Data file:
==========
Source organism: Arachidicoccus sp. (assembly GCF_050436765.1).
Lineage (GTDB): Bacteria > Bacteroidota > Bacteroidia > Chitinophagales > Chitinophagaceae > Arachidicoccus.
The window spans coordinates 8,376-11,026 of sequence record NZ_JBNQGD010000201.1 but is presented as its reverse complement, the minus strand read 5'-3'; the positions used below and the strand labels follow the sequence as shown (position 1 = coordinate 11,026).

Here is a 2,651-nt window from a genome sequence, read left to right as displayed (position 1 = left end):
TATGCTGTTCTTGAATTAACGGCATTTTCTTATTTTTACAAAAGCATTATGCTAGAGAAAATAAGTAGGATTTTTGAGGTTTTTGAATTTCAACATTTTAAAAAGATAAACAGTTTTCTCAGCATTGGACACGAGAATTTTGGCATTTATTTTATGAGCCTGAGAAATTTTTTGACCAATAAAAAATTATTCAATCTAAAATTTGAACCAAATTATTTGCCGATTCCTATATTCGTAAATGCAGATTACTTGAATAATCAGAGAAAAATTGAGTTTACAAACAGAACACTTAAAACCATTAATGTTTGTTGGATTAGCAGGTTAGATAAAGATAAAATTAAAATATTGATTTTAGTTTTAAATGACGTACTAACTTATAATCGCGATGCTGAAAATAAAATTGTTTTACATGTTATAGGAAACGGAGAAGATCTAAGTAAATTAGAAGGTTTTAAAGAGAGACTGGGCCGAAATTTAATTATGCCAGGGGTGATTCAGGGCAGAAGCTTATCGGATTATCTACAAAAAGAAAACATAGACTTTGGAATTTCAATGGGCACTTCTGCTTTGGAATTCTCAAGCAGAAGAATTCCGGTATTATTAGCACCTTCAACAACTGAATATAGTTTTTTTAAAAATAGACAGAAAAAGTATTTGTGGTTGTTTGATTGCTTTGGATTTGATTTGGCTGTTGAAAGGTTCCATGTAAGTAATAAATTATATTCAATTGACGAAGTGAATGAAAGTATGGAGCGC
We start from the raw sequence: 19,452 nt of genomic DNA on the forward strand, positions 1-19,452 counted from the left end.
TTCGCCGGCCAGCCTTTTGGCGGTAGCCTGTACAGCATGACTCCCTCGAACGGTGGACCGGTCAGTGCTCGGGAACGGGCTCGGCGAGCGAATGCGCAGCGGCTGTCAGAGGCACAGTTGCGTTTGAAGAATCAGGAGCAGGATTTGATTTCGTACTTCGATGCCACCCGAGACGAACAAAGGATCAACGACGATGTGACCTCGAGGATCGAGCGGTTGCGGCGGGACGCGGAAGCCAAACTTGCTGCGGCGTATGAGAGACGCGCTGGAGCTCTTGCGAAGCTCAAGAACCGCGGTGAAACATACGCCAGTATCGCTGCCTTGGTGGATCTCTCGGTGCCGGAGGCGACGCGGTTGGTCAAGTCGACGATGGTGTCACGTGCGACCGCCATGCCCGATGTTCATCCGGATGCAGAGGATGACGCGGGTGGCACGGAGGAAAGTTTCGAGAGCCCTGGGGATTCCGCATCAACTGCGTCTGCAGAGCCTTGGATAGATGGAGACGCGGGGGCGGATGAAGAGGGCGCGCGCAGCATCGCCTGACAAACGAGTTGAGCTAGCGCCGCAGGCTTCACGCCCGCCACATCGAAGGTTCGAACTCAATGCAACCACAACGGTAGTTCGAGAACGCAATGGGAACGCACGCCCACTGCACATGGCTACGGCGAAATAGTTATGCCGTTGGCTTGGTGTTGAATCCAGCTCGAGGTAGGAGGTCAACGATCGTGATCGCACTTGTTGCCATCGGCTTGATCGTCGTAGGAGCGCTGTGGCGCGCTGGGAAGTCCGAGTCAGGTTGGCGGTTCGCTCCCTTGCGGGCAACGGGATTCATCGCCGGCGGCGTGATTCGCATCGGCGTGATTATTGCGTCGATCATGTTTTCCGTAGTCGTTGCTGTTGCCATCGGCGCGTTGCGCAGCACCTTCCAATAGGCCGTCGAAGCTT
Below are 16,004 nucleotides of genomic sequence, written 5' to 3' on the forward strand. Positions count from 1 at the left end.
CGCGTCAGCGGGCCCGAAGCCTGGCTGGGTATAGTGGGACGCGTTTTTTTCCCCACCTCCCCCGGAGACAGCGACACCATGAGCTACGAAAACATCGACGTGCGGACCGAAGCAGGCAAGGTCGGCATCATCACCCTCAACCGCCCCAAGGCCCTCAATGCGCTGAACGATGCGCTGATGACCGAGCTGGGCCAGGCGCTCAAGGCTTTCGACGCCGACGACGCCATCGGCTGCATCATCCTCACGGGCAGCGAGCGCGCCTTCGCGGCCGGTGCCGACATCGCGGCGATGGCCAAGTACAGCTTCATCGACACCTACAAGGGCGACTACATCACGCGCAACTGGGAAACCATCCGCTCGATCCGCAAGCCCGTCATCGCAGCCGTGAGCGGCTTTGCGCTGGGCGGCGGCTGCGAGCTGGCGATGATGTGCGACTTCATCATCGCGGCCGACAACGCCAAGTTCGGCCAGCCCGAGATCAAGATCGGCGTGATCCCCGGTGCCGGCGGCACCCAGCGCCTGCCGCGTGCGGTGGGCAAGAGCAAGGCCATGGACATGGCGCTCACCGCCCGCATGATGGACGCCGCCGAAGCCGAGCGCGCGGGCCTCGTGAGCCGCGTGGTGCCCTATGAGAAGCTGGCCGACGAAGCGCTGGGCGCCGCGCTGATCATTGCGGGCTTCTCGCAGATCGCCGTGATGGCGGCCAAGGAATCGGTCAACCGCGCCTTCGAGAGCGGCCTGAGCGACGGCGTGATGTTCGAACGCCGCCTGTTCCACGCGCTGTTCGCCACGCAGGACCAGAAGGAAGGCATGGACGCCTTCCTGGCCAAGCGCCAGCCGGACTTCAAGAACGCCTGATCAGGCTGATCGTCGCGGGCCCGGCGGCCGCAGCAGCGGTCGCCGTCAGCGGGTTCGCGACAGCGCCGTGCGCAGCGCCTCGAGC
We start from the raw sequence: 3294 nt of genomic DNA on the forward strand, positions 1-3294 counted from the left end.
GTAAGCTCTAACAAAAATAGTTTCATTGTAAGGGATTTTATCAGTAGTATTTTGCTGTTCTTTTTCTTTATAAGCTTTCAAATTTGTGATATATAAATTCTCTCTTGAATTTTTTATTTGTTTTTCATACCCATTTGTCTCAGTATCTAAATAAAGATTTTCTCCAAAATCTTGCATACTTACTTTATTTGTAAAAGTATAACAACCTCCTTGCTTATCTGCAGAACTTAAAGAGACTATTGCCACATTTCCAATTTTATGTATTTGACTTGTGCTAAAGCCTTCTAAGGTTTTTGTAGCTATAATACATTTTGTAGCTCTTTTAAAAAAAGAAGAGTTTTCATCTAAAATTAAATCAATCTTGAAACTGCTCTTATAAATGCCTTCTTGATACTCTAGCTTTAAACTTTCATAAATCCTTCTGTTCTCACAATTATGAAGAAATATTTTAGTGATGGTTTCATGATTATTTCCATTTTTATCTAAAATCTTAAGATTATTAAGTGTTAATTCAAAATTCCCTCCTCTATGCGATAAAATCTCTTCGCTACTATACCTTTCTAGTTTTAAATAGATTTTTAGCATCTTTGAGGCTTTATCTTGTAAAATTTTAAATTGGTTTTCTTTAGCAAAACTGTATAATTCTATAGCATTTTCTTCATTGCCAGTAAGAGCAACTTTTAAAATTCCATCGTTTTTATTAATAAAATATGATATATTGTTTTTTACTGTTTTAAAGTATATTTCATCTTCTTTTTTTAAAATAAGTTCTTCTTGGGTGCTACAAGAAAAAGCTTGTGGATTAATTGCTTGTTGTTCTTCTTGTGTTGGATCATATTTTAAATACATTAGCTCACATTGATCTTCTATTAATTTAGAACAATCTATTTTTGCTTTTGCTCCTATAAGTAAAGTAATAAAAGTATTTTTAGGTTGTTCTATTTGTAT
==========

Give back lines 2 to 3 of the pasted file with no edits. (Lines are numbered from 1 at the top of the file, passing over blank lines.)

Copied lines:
Lineage (GTDB): Bacteria > Bacteroidota > Bacteroidia > Chitinophagales > Chitinophagaceae > Arachidicoccus.
The window spans coordinates 8,376-11,026 of sequence record NZ_JBNQGD010000201.1 but is presented as its reverse complement, the minus strand read 5'-3'; the positions used below and the strand labels follow the sequence as shown (position 1 = coordinate 11,026).